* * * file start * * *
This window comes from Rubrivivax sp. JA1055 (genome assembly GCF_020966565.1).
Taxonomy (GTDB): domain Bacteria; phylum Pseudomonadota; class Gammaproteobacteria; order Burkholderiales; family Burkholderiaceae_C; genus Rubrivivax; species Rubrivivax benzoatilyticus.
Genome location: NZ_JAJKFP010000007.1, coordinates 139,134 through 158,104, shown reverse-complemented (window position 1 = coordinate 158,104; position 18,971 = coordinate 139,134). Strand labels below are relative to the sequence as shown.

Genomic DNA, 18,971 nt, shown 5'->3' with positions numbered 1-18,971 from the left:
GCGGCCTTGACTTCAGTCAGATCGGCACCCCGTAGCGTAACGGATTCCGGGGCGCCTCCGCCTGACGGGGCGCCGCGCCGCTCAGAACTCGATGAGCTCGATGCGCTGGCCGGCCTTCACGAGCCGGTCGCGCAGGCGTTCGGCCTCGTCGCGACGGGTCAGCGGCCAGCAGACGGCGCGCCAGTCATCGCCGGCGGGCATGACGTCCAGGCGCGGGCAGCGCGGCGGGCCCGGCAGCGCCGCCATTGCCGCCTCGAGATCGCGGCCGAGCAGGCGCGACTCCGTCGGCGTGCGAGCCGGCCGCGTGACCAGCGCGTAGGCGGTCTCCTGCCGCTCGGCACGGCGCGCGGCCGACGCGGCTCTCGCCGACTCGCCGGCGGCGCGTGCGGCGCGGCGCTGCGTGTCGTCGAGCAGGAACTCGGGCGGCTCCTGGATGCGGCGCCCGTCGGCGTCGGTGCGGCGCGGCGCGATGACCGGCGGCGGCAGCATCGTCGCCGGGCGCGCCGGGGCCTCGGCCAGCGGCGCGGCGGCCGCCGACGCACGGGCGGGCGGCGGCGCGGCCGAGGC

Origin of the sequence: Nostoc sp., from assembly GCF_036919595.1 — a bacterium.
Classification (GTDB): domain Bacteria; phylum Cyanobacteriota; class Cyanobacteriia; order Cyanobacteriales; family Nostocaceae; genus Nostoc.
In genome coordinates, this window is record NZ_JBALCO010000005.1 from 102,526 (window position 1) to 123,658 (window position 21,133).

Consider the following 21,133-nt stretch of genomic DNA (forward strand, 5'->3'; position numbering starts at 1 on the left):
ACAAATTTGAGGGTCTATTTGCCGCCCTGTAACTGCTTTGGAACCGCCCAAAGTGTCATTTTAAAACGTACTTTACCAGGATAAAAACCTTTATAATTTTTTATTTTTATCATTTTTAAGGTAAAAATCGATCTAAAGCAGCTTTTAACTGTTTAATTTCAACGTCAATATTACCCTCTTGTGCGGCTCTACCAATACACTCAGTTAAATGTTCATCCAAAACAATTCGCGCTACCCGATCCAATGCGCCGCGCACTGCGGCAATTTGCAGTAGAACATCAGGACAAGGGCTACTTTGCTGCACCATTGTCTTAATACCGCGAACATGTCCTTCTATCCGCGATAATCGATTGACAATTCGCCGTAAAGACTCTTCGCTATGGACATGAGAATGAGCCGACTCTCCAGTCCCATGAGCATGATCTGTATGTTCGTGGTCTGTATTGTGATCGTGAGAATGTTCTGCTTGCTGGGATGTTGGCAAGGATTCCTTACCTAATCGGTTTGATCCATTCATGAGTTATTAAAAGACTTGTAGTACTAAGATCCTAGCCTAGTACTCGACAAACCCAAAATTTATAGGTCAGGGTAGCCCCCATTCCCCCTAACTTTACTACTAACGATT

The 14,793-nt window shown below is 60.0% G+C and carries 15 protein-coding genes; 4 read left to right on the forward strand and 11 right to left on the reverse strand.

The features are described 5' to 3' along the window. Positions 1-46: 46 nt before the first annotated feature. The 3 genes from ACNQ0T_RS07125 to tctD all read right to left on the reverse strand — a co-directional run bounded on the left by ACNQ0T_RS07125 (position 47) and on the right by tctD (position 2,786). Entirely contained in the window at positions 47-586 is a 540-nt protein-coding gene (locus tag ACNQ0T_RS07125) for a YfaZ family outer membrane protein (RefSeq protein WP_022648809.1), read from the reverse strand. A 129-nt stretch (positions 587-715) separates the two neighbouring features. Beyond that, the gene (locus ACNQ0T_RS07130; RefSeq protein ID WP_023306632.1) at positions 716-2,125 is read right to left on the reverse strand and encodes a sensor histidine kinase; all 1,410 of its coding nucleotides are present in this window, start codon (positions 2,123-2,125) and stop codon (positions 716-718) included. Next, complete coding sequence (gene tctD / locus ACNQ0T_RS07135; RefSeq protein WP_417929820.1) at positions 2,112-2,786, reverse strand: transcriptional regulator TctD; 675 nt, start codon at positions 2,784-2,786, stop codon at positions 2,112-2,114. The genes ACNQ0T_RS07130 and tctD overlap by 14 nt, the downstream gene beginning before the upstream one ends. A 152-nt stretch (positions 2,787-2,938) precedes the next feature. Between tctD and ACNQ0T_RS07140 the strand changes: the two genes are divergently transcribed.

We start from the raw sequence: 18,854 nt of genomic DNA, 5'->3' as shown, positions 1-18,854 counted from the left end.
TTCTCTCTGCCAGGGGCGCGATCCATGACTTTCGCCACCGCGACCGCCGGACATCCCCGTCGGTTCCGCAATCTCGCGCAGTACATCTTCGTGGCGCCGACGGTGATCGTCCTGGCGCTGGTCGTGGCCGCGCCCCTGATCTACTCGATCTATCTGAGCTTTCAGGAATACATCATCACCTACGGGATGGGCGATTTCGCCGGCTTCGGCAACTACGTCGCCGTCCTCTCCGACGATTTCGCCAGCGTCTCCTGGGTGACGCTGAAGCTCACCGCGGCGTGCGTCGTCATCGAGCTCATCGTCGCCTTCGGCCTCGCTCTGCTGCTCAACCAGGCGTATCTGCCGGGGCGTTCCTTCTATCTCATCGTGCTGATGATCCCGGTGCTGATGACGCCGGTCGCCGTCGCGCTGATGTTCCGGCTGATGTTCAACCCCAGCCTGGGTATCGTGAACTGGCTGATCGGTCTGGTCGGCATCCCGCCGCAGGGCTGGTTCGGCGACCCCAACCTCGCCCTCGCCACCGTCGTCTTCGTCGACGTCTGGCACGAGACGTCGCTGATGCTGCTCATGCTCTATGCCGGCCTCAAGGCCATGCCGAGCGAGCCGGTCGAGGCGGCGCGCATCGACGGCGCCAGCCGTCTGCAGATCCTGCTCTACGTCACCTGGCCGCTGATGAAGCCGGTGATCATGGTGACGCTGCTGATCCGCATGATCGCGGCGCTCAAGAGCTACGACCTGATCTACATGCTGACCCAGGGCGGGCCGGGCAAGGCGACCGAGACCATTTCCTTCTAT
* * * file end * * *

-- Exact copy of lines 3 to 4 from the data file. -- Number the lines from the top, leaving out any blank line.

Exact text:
Genome location: NZ_JAJKFP010000007.1, coordinates 139,134 through 158,104, shown reverse-complemented (window position 1 = coordinate 158,104; position 18,971 = coordinate 139,134). Strand labels below are relative to the sequence as shown.

Genomic DNA, 18,971 nt, shown 5'->3' with positions numbered 1-18,971 from the left: